Science.gov (United States)

    Neri, Iria; Greco, Antonella; Bassi, Andrea; Orgaz-Molina, Jacinto; Balestri, Riccardo; Oranges, Teresa; Patrizi, Annalisa; de Martino, Maurizio

    2016-06-01

    Bullous pemphigoid is rare in children and even rarer in infants. By presenting two cases of bullous pemphigoid related by their temporal proximity with a previous episode of vaccination, it will be carefully discussed if a relationship is or is not possible. Our final conclusion is that the association is mostly a myth rather than a reality and bullous pemphigoid is not a contraindication to continue with the normal vaccination schedule of infants. It is important to know about this clinical entity in order to perform adequate treatment that avoids any worsening or future relapse of this disease. © The Author(s) 2015.

  5. Myeloid-related proteins-8 and -14 are expressed but dispensable in the pathogenesis of experimental epidermolysis bullosa acquisita and bullous pemphigoid.

    Science.gov (United States)

    Akbarzadeh, Reza; Yu, Xinhua; Vogl, Thomas; Ludwig, Ralf J; Schmidt, Enno; Zillikens, Detlef; Petersen, Frank

    2016-03-01

    Myeloid-related protein-8 (MRP-8) and its heterodimeric partner, MRP-14 belong to the group of danger-associated molecular patterns (DAMPs) and are associated with numerous chronic human disorders. However, their functional role in autoimmunity remains largely unclear. Here, we examined the involvement of MRP-8/-14 in two difficult-to-treat autoimmune blistering diseases, epidermolysis bullosa acquisita (EBA) and bullous pemphigoid (BP). MRP-8/-14 concentrations in the sera of EBA and BP patients were quantified by ELISA. Experimental EBA and BP in mice were induced by transfer of antibodies directed against type VII or XVII collagen, respectively. Expression of MRP-8/-14 was analyzed in skin samples of these experimental mouse models. The functional role of MRP-8/-14 proteins was evaluated by the induction of experimental EBA and BP in MRP-14-deficient mice. We found serum levels of MRP-8/-14 to be elevated in both, EBA and BP patients. Furthermore, in the lesional skin of mice with experimental diseases expression of MRP-8/-14 was increased as compared to healthy controls. However, MRP-14-deficient mice were fully susceptible to experimental disease with a phenotype comparable to that of wild type controls. Although MRP-8/-14 expression is highly increased in experimental as well as human disease, these proteins do not contribute to the pathogenesis in the effector phase of EBA and BP. Copyright © 2015 Elsevier Ireland Ltd. All rights reserved.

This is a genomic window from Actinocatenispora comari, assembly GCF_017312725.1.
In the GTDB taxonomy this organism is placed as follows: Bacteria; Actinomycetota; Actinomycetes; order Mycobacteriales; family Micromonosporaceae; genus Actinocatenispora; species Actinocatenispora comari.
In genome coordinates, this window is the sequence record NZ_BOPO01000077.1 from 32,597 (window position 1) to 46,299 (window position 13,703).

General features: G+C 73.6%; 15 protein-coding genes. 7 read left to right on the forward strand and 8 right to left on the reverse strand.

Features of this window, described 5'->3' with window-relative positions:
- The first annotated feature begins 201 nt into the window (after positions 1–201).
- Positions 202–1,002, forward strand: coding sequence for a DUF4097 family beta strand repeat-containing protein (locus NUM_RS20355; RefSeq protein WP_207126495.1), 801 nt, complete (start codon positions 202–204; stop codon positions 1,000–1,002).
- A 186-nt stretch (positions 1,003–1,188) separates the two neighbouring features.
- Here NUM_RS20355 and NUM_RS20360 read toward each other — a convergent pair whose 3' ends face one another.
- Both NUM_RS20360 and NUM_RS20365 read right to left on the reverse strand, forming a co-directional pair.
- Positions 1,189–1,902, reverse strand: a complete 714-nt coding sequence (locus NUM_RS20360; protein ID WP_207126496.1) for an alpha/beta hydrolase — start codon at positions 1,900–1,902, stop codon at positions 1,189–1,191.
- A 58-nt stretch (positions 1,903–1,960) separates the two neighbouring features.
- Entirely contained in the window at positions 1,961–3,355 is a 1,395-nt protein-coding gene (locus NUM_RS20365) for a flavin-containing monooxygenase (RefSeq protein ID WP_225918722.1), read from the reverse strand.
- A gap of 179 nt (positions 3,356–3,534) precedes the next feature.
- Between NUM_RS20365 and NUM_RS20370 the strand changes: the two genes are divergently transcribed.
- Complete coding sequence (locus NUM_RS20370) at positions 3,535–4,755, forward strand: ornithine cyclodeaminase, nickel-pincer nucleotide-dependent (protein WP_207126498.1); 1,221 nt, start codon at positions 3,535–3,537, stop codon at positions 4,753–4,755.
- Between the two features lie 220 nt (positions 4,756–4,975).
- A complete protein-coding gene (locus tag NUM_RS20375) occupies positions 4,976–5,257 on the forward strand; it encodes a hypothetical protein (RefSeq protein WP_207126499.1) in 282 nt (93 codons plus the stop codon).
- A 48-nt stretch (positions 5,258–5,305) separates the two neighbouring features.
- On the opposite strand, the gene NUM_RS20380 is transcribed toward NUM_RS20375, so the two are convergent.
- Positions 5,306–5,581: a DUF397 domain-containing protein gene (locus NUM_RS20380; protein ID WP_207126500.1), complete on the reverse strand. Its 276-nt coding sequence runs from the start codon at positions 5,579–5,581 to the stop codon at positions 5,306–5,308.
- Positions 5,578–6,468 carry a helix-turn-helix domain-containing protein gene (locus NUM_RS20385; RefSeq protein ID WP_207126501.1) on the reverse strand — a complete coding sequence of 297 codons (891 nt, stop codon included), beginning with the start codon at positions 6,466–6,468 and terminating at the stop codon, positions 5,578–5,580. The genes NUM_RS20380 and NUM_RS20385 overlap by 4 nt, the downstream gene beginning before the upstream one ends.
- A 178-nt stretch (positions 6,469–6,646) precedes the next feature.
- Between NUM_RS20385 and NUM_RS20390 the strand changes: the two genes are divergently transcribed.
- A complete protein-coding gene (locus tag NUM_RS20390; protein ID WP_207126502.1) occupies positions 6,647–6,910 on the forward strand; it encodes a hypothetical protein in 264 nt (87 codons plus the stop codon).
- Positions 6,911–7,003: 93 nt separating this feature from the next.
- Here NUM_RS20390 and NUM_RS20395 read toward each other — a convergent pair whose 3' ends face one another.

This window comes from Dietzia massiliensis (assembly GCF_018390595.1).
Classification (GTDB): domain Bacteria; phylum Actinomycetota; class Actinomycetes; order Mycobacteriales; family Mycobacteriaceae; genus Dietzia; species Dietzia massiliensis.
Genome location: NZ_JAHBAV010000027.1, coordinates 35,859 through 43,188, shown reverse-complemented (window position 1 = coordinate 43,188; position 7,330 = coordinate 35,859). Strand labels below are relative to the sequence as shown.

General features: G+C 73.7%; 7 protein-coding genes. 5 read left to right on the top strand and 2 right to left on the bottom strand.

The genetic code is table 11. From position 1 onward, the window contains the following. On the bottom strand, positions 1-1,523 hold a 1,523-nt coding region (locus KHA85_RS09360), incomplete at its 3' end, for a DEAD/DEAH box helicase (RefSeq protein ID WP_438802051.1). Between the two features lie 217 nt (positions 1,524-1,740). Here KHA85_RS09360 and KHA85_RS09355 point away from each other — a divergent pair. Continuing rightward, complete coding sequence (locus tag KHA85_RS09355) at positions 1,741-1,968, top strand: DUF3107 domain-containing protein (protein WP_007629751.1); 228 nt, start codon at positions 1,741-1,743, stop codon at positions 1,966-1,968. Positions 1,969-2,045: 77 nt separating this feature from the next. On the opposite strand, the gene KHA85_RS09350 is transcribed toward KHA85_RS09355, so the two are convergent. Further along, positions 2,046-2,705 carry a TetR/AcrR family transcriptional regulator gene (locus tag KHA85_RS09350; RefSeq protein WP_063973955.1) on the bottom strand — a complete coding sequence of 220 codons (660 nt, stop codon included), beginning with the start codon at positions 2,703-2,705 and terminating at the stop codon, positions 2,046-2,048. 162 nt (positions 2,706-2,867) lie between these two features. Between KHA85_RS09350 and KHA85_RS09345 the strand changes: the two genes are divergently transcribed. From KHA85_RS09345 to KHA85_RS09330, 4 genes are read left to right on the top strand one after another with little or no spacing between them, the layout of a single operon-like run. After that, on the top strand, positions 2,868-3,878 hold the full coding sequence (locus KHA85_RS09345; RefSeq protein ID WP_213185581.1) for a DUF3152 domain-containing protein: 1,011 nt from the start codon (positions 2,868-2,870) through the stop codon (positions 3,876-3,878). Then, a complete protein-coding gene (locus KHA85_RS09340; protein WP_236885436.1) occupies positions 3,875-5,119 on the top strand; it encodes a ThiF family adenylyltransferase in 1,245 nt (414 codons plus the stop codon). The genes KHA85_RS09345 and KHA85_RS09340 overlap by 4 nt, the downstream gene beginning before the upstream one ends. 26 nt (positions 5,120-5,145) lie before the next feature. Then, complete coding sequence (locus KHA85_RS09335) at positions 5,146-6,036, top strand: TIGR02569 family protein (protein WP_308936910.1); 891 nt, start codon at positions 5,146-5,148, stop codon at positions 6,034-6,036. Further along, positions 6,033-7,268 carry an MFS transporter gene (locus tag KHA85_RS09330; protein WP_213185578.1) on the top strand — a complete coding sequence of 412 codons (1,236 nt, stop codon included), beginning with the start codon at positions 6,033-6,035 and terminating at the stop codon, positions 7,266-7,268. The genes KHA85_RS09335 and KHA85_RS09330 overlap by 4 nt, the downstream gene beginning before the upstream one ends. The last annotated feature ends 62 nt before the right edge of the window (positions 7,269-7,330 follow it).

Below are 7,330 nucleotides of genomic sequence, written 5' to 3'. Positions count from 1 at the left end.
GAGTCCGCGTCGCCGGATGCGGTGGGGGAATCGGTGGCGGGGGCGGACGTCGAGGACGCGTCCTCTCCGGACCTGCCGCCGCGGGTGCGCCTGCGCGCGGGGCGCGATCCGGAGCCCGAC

6. Enzyme-linked immunosorbent assay for the combination of bullous pemphigoid antigens 1 and 2 in the diagnosis of bullous pemphigoid.

    Science.gov (United States)

    Roussel, Aude; Benichou, Jacques; Randriamanantany, Zely Arivelo; Gilbert, Danièle; Drenovska, Kossara; Houivet, Estelle; Tron, François; Joly, Pascal

    2011-03-01

    To assess the usefulness of enzyme-linked immunosorbent assay (ELISA) assessment of the combination of bullous pemphigoid antigen 1 (BPAG1) and BPAG2 in the diagnosis of bullous pemphigoid (BP). Retrospective study of serum samples from patients with BP. Tertiary care center. A total of 190 patients with newly diagnosed BP and 78 controls with other autoimmune bullous diseases. Serum samples were tested using commercialized BPAG1 and BPAG2 ELISA and indirect immunofluorescence (IIF). The sensitivity and specificity of ELISA for the combination of BPAG1 and BPAG2 in the diagnosis of BP were contrasted with ELISA for each of the antigens alone and with IIF. The sensitivity and specificity of ELISA for the combination of BPAG1 and BPAG2 were 87% and 88%, respectively, compared with 79% and 90% for BPAG2 ELISA, 61% and 96% for BPAG1 ELISA, and 81% and 63% for IIF. The combination of BPAG1 ELISA and BPAG2 ELISA permitted 8% and 16% gains in sensitivity compared with each of BPAG2 ELISA and BPAG1 ELISA alone, respectively. Anti-BPAG1 antibodies were detected in 15 of 40 BP serum samples with no anti-BPAG2 antibodies (38%) and in 8 of 13 serum samples from patients with BP and mucosal involvement (62%) compared with 2 of 22 samples of cicatricial pemphigoid (P = .002) and 0 of 16 epidermolysis bullosa acquisita serum samples (P ELISA values were more closely correlated with initial extent of BP lesions (r = 0.44, P ELISA values (r = 0.16, P = .03). Since the combination of BPAG1 and BPAG2 ELISA only slightly increases the sensitivity of BP diagnosis over BPAG2 ELISA alone, BPAG1 ELISA could be adequately proposed in a minority of BP cases with mucosal involvement and in those with no circulating anti-BPAG2 antibodies.